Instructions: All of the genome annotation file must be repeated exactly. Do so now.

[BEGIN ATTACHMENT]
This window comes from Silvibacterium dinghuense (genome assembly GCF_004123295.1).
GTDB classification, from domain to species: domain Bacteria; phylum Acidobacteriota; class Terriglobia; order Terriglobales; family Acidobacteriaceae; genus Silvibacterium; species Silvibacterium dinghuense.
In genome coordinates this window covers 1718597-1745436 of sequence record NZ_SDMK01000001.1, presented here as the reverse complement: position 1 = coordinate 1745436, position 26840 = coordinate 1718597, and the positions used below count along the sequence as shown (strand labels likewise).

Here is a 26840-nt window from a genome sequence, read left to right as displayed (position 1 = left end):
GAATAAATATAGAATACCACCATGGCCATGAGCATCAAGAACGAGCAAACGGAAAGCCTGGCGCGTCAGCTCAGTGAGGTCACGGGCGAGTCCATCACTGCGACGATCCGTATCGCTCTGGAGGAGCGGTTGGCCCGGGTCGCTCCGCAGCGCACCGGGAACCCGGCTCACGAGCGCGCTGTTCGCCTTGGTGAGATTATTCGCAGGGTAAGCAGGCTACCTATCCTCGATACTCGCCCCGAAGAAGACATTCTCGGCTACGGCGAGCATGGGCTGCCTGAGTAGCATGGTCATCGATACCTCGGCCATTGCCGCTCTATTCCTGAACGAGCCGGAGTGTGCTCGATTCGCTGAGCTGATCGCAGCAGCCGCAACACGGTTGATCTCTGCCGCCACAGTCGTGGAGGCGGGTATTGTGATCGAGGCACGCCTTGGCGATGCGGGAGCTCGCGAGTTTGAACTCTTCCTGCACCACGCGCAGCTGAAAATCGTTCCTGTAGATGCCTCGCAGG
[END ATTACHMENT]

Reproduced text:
This window comes from Silvibacterium dinghuense (genome assembly GCF_004123295.1).
GTDB classification, from domain to species: domain Bacteria; phylum Acidobacteriota; class Terriglobia; order Terriglobales; family Acidobacteriaceae; genus Silvibacterium; species Silvibacterium dinghuense.
In genome coordinates this window covers 1718597-1745436 of sequence record NZ_SDMK01000001.1, presented here as the reverse complement: position 1 = coordinate 1745436, position 26840 = coordinate 1718597, and the positions used below count along the sequence as shown (strand labels likewise).

Here is a 26840-nt window from a genome sequence, read left to right as displayed (position 1 = left end):
GAATAAATATAGAATACCACCATGGCCATGAGCATCAAGAACGAGCAAACGGAAAGCCTGGCGCGTCAGCTCAGTGAGGTCACGGGCGAGTCCATCACTGCGACGATCCGTATCGCTCTGGAGGAGCGGTTGGCCCGGGTCGCTCCGCAGCGCACCGGGAACCCGGCTCACGAGCGCGCTGTTCGCCTTGGTGAGATTATTCGCAGGGTAAGCAGGCTACCTATCCTCGATACTCGCCCCGAAGAAGACATTCTCGGCTACGGCGAGCATGGGCTGCCTGAGTAGCATGGTCATCGATACCTCGGCCATTGCCGCTCTATTCCTGAACGAGCCGGAGTGTGCTCGATTCGCTGAGCTGATCGCAGCAGCCGCAACACGGTTGATCTCTGCCGCCACAGTCGTGGAGGCGGGTATTGTGATCGAGGCACGCCTTGGCGATGCGGGAGCTCGCGAGTTTGAACTCTTCCTGCACCACGCGCAGCTGAAAATCGTTCCTGTAGATGCCTCGCAGG